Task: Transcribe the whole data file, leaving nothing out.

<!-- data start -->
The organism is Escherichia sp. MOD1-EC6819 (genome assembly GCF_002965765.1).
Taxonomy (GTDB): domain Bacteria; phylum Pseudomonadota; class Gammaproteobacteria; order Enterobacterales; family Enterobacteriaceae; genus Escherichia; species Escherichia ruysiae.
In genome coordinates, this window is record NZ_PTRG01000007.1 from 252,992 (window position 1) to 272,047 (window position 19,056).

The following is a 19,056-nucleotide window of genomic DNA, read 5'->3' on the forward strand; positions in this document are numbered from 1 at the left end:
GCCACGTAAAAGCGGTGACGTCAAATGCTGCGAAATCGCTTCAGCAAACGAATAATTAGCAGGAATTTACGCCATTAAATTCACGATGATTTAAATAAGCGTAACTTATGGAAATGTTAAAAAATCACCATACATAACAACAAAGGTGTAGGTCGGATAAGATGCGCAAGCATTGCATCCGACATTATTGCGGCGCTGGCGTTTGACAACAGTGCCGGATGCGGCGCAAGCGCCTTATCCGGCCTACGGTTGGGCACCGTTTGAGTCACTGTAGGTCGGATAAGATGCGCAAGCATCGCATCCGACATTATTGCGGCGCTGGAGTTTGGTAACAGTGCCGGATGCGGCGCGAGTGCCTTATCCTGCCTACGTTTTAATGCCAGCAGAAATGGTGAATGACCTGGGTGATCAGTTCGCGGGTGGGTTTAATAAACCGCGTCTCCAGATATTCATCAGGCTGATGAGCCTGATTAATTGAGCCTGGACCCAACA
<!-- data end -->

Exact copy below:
The organism is Escherichia sp. MOD1-EC6819 (genome assembly GCF_002965765.1).
Taxonomy (GTDB): domain Bacteria; phylum Pseudomonadota; class Gammaproteobacteria; order Enterobacterales; family Enterobacteriaceae; genus Escherichia; species Escherichia ruysiae.
In genome coordinates, this window is record NZ_PTRG01000007.1 from 252,992 (window position 1) to 272,047 (window position 19,056).

The following is a 19,056-nucleotide window of genomic DNA, read 5'->3' on the forward strand; positions in this document are numbered from 1 at the left end:
GCCACGTAAAAGCGGTGACGTCAAATGCTGCGAAATCGCTTCAGCAAACGAATAATTAGCAGGAATTTACGCCATTAAATTCACGATGATTTAAATAAGCGTAACTTATGGAAATGTTAAAAAATCACCATACATAACAACAAAGGTGTAGGTCGGATAAGATGCGCAAGCATTGCATCCGACATTATTGCGGCGCTGGCGTTTGACAACAGTGCCGGATGCGGCGCAAGCGCCTTATCCGGCCTACGGTTGGGCACCGTTTGAGTCACTGTAGGTCGGATAAGATGCGCAAGCATCGCATCCGACATTATTGCGGCGCTGGAGTTTGGTAACAGTGCCGGATGCGGCGCGAGTGCCTTATCCTGCCTACGTTTTAATGCCAGCAGAAATGGTGAATGACCTGGGTGATCAGTTCGCGGGTGGGTTTAATAAACCGCGTCTCCAGATATTCATCAGGCTGATGAGCCTGATTAATTGAGCCTGGACCCAACA